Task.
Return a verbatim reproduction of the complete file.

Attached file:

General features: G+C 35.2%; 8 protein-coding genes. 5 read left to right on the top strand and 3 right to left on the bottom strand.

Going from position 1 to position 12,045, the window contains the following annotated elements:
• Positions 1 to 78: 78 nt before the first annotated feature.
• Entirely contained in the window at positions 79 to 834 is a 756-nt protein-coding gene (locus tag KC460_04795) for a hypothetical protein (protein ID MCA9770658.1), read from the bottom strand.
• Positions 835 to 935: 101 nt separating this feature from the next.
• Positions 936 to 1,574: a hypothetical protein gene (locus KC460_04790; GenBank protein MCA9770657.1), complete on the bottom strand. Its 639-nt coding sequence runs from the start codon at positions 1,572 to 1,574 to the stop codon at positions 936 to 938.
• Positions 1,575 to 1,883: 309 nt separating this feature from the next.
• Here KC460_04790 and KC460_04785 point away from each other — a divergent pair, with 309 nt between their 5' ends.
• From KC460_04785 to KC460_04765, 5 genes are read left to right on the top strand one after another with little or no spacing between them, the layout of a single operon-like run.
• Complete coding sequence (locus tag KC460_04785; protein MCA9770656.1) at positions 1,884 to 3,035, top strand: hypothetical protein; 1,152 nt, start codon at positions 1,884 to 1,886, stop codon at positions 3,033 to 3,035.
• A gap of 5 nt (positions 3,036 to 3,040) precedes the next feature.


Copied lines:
General features: G+C 35.2%; 8 protein-coding genes. 5 read left to right on the top strand and 3 right to left on the bottom strand.

Going from position 1 to position 12,045, the window contains the following annotated elements:
• Positions 1 to 78: 78 nt before the first annotated feature.
• Entirely contained in the window at positions 79 to 834 is a 756-nt protein-coding gene (locus tag KC460_04795) for a hypothetical protein (protein ID MCA9770658.1), read from the bottom strand.
• Positions 835 to 935: 101 nt separating this feature from the next.
• Positions 936 to 1,574: a hypothetical protein gene (locus KC460_04790; GenBank protein MCA9770657.1), complete on the bottom strand. Its 639-nt coding sequence runs from the start codon at positions 1,572 to 1,574 to the stop codon at positions 936 to 938.
• Positions 1,575 to 1,883: 309 nt separating this feature from the next.
• Here KC460_04790 and KC460_04785 point away from each other — a divergent pair, with 309 nt between their 5' ends.
• From KC460_04785 to KC460_04765, 5 genes are read left to right on the top strand one after another with little or no spacing between them, the layout of a single operon-like run.
• Complete coding sequence (locus tag KC460_04785; protein MCA9770656.1) at positions 1,884 to 3,035, top strand: hypothetical protein; 1,152 nt, start codon at positions 1,884 to 1,886, stop codon at positions 3,033 to 3,035.
• A gap of 5 nt (positions 3,036 to 3,040) precedes the next feature.